The main idea of this project was to build a robotic arm that can be controlled through user input, while also using the Ci20 to create a 3D rendering of the arm on screen.
In this area of my project, I used the python opengl library to create a 3D render of the robotic arm I built. This was a very challenging project. Prior to this I had no experience in 3D graphics processing. It took me quite some time to understand how to build this type of program. With the help of python opengl tutorials by Sentdex on Youtube, I was able to gain a better understanding of this subject, giving me a starting base of knowledge to expand upon with this project.
There were a few things in the overlying subject of 3D graphics that I was initially confused on. The main two being:
- Camera Positioning
- Object Translation and Rotation
When it comes to camera positioning there is a very important idea to grasp. This idea is that, the camera does not move; it is the world that moves around it. The camera is located at (0,0,0) facing negative z. In order to 'move' the camera, the entire world must be translated and rotated with reference to it. In the case of the camera, the objects on screen are all being moved with respect to it so it appears as though the camera is doing the moving. This also creates the situation where coordinates in the translate and rotate functions must be inverted in order to have their desired effects.
The other area I had problems with was translation and rotation of objects. I had a hard time understanding how to move objects, because the functions for moving objects are the same as 'moving' the camera, only in this case they are actually moving. An aspect that is important to note in 3D graphics is, the order translations and rotations take place in, because their order affects their outcome. Changing the order of a translation and rotation can have drastically different results.
The bulk of the program was inspired by the Sentdex python opengl tutorials, but after the first few I set out on my own to learn my way, through trial and error, and simply doing it to see what works.
This program creates three 3D objects: The axes, the humerus, and the radius. The first is simply a cross section of planes, 50 by 50 units, colored red, blue, and green. I added this to add a reference point for the motion of the arm as it is translated and rotated. The humerus is the upper bone of the arm, and remains static. The radius is one of the two bones in the fore arm. I would have added the ulna bone, but was strapped for time on this project. The radius can be controlled through the G and H keys, rotating and translating it up and down.
This was an area that took a good chunk of my time to figure out; how to sync up the joint of the elbow in the 3D model. The main problem is that the radius's local origin is not based in the upper part of the object, but in the bottom part. This means that it rotates from the bottom not the top. When the radius is rotated it must also be translated back to the elbow joint in order for it to meet up. When trying to figure out this part, I really over thought it. I was using inverse trig functions to try and determine the distance vertically and horizontally it had to be translated. But it turned out I didn't need that, all I needed were two functions.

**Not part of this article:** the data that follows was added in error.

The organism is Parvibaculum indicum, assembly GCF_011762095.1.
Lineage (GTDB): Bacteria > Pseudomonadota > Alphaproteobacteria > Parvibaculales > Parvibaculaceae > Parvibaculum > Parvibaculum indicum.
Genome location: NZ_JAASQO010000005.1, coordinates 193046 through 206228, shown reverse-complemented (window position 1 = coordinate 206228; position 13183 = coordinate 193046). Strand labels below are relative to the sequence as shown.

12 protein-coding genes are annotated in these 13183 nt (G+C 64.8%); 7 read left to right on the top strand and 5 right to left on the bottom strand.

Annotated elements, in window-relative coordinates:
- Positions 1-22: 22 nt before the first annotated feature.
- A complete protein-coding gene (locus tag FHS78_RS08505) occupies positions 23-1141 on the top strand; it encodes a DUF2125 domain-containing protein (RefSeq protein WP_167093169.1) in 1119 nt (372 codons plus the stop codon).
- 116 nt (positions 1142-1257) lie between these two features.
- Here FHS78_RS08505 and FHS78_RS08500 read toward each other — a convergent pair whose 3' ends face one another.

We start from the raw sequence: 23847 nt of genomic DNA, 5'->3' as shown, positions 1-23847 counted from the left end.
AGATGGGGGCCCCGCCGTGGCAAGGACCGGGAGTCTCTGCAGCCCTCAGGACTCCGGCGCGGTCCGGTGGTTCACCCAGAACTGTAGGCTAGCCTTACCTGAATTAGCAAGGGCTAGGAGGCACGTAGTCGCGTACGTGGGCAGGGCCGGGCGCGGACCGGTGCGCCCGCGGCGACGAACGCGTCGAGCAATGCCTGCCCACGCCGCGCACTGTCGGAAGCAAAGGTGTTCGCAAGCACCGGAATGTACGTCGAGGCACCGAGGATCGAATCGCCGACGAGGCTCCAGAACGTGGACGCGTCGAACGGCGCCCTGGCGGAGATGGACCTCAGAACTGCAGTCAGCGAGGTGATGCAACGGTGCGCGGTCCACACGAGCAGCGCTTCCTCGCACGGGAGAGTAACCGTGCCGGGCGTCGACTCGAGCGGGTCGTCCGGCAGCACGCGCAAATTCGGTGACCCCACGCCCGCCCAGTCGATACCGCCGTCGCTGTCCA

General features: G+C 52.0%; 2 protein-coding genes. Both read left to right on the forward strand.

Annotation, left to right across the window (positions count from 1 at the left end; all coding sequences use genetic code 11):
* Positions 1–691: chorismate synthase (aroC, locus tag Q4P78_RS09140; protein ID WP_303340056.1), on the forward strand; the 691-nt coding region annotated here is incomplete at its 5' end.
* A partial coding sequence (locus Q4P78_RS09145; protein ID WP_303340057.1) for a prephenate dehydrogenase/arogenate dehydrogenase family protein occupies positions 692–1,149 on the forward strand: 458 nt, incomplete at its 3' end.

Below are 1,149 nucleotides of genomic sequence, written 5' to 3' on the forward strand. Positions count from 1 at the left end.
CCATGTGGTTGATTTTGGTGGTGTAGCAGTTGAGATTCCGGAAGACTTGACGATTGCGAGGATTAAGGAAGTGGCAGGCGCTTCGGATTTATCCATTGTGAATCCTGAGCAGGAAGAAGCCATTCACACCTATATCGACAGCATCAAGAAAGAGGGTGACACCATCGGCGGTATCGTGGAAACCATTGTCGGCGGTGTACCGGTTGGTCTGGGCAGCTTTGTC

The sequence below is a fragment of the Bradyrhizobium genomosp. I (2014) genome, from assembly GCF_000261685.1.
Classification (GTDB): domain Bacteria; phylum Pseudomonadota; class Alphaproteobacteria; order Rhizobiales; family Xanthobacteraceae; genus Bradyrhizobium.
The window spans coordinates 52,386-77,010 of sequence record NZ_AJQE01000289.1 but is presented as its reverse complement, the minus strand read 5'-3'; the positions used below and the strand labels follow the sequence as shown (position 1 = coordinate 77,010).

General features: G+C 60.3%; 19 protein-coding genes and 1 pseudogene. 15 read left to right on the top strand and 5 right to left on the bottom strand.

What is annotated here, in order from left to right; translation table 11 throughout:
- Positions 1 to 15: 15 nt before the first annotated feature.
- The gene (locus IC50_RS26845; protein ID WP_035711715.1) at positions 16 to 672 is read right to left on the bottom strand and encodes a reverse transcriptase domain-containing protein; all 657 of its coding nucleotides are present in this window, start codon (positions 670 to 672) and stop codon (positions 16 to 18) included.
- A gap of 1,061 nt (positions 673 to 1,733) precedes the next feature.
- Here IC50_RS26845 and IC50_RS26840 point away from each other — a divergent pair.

So my code went from this:
glRotatef(a,1,0,0) a = rad(a) glTranslatef(10-10*math.atan(a),0,0) glTranslatef(0,20+20*math.atan(a),0)
Which was surprising, that the simple code is exactly what I needed for it to work. I learned most of the things for this project through trial and error, and now I know what not to do.
These are some notes that I took as I programmed or when I had a problem that I didn't understand. They were mainly just for my reference, but some of them have coherent information on them, if they are legible.
I designed all of the parts for this arm myself in Solidworks. They were then printed on my school's 3D printer. This was actually my first experience of printing something that I designed from a 3D printer, all other times I merely left it digital.
I learned quite a few things from this aspect of my project. I learned key lessons in design and engineering. Mainly through my mistakes and tries, I learned good habits for designing something.
The design of this robotic arm is inspired by human anatomy. It is comprized of three main bones and a number of joints to give a realistic range of motion. There are two sets of pulleys that are driven through the two microservos. The main idea for replicating the motion of a human forearm, relies on the pulleys. They act as tendons to pull up the radius and ulna bones. The two pulleys can act in tandom to pull the arm up or down. But the major point in this design is that when the servos go in opposite directions, it creates a twisting motion, similar to how the wrist works.
There are somethings that I could have designed better, mainly the connections for the pulleys and servo mounts. The current belts are actually very large specialty o-rings. They may be a good size and fit, but they do tend to slip. I could have also used flat belts and toothed pulleys to have a more reliable transfer of motion. I had also run into some problems along the way as I designed this arm. For a little while I was left without servos because the ones I had initially installed on the arm had broken. They broke due to an error of my own, while attempting to adjust their trim pots. After they broke I took the opportunity to buy much stronger servos, as well as back ups in case the new ones failed.
I learn much from this project, but can always learn much more. This project helped to serve as a foundation for me to continue on with other projects, as well as update and maintain this one.